One definition of a discount rate is the interest rate the U.S. Federal Reserve (or another central bank) charges on loans to banks through the discount window. The establishment of the U.S. Federal Reserve System in 1914 was to provide a source of funds (reserves) from which commercial and depository institutions can borrow in case of a temporary shortage. The discount window is the mechanism through which each of the 12 regional U.S. Federal Reserve banks lends to commercial and depository institutions. Another definition of a discount rate is as an investor’s opportunity cost of funds. It is the best return an investor can earn on investments given the risk of such investments. The borrowing rate is also referred to as a discount rate. In the money market for securities, where securities are issued at a discount from par (face) value, discount rate refers to the rate of return on a security.
The U.S. Federal Reserve (Fed) serves as the lender of last resort. When banks and depository institutions face temporary shortage of funds they can borrow from the Fed through the latter’s discount window.
The Federal Reserve originally limits discount window loans to discount or rediscount activities for members of the Federal Reserve System. Thus, a borrower sells “eligible paper,” such as agricultural loan documents supporting a loan to a customer to a Federal Reserve Bank. The Federal Reserve Bank in turn provides credit in the amount of the discount in the borrowing bank’s account. Once the loan is paid, the Fed returns the “eligible paper” and makes a debit entry in the reserve account of the bank. Over the years, discount window loans were dominated by advances, which are loans secured by approved collateral. Such loans are paid back with interest at maturity.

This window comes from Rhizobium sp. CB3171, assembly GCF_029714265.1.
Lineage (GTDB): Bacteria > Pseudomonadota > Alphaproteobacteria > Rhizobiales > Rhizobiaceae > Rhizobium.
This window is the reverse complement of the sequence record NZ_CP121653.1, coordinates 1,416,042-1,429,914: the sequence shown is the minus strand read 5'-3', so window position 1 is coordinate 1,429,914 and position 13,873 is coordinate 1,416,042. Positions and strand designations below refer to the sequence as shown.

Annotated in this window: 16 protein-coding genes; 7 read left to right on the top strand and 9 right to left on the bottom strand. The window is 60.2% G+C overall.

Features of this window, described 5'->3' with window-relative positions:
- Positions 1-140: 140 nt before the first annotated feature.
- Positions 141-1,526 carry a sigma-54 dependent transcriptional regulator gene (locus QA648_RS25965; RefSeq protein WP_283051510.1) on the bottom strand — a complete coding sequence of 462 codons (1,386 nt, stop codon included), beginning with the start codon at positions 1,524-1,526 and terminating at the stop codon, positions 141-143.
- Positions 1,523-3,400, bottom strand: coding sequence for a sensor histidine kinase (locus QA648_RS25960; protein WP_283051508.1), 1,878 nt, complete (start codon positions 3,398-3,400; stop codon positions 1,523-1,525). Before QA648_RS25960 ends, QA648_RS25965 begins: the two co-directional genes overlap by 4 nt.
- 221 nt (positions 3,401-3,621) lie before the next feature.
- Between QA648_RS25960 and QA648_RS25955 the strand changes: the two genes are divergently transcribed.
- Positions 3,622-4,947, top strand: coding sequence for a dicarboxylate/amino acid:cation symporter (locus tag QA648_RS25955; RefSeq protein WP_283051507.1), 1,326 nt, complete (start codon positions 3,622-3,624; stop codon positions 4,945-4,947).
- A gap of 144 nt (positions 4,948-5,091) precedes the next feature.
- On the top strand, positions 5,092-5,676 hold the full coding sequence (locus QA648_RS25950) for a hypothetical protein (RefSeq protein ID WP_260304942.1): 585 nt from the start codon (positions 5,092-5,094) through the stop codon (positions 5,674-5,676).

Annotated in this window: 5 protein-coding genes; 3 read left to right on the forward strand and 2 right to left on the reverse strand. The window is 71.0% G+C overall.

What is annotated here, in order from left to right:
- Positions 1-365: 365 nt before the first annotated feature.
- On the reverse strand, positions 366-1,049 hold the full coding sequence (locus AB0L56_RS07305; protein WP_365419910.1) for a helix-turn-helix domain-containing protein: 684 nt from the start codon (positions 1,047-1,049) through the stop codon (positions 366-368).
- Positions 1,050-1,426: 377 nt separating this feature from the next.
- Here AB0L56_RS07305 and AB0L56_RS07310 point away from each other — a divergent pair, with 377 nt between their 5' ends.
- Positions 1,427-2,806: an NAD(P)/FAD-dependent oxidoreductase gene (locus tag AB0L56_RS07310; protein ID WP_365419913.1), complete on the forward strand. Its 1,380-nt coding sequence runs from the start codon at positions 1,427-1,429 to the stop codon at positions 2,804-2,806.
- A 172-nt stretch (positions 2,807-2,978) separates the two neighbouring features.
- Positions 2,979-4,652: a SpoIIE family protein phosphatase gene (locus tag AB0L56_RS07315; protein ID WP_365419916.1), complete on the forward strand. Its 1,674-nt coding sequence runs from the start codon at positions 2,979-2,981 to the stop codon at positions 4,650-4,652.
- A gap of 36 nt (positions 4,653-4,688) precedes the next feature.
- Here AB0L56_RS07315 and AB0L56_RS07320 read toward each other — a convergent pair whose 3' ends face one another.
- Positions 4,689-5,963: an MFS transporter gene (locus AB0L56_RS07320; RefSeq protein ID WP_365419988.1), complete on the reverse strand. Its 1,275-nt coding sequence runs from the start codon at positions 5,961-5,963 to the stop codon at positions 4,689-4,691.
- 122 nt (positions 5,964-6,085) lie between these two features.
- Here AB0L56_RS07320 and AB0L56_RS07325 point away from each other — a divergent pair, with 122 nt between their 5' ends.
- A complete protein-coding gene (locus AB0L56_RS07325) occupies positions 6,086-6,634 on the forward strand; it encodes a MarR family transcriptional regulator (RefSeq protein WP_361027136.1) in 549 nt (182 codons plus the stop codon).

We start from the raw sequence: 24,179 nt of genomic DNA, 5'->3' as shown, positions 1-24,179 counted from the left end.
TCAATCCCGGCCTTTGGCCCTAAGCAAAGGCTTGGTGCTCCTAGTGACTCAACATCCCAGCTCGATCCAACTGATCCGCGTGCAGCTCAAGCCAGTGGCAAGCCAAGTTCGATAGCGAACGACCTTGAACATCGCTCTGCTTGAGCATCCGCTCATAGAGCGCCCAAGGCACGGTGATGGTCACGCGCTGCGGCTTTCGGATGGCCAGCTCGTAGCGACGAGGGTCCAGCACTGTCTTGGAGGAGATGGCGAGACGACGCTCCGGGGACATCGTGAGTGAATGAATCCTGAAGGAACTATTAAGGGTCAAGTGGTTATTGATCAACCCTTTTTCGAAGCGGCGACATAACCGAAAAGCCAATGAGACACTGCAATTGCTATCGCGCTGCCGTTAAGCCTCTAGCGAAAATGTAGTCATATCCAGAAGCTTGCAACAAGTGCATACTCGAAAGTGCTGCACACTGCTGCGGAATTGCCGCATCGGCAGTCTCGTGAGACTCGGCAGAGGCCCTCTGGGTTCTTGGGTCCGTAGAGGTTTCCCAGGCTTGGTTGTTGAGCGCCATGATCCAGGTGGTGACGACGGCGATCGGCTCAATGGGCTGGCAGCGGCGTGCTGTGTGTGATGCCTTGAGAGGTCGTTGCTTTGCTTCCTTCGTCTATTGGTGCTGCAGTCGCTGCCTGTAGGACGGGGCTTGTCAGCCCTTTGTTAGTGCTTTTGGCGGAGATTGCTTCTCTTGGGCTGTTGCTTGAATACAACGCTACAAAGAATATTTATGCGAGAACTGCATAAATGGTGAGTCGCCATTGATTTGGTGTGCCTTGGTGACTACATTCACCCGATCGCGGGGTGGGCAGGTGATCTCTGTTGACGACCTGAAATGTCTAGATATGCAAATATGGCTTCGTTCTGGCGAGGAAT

In 1980, after the passage of the Depository Institutions Deregulation and Monetary Control Act (DIDMCA), discount window loans were extended to all depository institutions including banks that are nonmembers of the Federal Reserve System. In “unusual and exigent circumstances,” individuals, partnerships, and corporations that are not depository institutions can take advantage of the discount window opportunities subject to approval of the Board of Governors of the Federal Reserve System.
Traditionally, the Fed extends discount loans to depository institutions through three programs: (1) adjustment credit, (2) seasonal credit, and (3) extended credit. Adjustment credit loans are the most common and they are given to cover temporary needs for funds arising from deposit outflow. These loans can be obtained with telephone calls to a regional Fed. Repayment of such loans is made fairly quickly, from a day to a few days for large depository institutions. Seasonal credit is extended to small institutions that depend on seasonal activities such as farming and tourism. The borrowing institutions also have limited access to national money markets. An extended credit can be granted to a depository institution facing special liquidity difficulties. A group of institutions can be given extended credit if they face deposit outflows because of changes in the financial system, such as natural disasters or other difficulties that are common to the borrowing institutions. The repayment of extended credit takes time. A borrowing institution needs to provide a proposal that outlines a call for credit and how and when the liquidity position of the institution will be restored. A good example involves Franklin National Bank, which borrowed about $1.75 billion from the Fed in 1974.